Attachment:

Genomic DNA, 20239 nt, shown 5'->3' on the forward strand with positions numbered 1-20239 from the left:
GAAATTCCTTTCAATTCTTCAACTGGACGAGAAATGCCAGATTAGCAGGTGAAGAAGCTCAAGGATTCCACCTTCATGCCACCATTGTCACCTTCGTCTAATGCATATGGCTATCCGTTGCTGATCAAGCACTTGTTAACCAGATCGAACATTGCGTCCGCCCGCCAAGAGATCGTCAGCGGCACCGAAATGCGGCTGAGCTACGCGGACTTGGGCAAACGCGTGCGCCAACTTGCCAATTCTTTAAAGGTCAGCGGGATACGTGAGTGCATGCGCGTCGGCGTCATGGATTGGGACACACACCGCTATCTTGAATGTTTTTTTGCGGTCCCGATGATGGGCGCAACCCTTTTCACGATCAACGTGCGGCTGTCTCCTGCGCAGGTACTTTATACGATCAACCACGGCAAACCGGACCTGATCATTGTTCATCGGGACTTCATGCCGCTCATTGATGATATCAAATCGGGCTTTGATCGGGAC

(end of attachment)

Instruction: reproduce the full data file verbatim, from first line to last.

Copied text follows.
Genomic DNA, 20239 nt, shown 5'->3' on the forward strand with positions numbered 1-20239 from the left:
GAAATTCCTTTCAATTCTTCAACTGGACGAGAAATGCCAGATTAGCAGGTGAAGAAGCTCAAGGATTCCACCTTCATGCCACCATTGTCACCTTCGTCTAATGCATATGGCTATCCGTTGCTGATCAAGCACTTGTTAACCAGATCGAACATTGCGTCCGCCCGCCAAGAGATCGTCAGCGGCACCGAAATGCGGCTGAGCTACGCGGACTTGGGCAAACGCGTGCGCCAACTTGCCAATTCTTTAAAGGTCAGCGGGATACGTGAGTGCATGCGCGTCGGCGTCATGGATTGGGACACACACCGCTATCTTGAATGTTTTTTTGCGGTCCCGATGATGGGCGCAACCCTTTTCACGATCAACGTGCGGCTGTCTCCTGCGCAGGTACTTTATACGATCAACCACGGCAAACCGGACCTGATCATTGTTCATCGGGACTTCATGCCGCTCATTGATGATATCAAATCGGGCTTTGATCGGGAC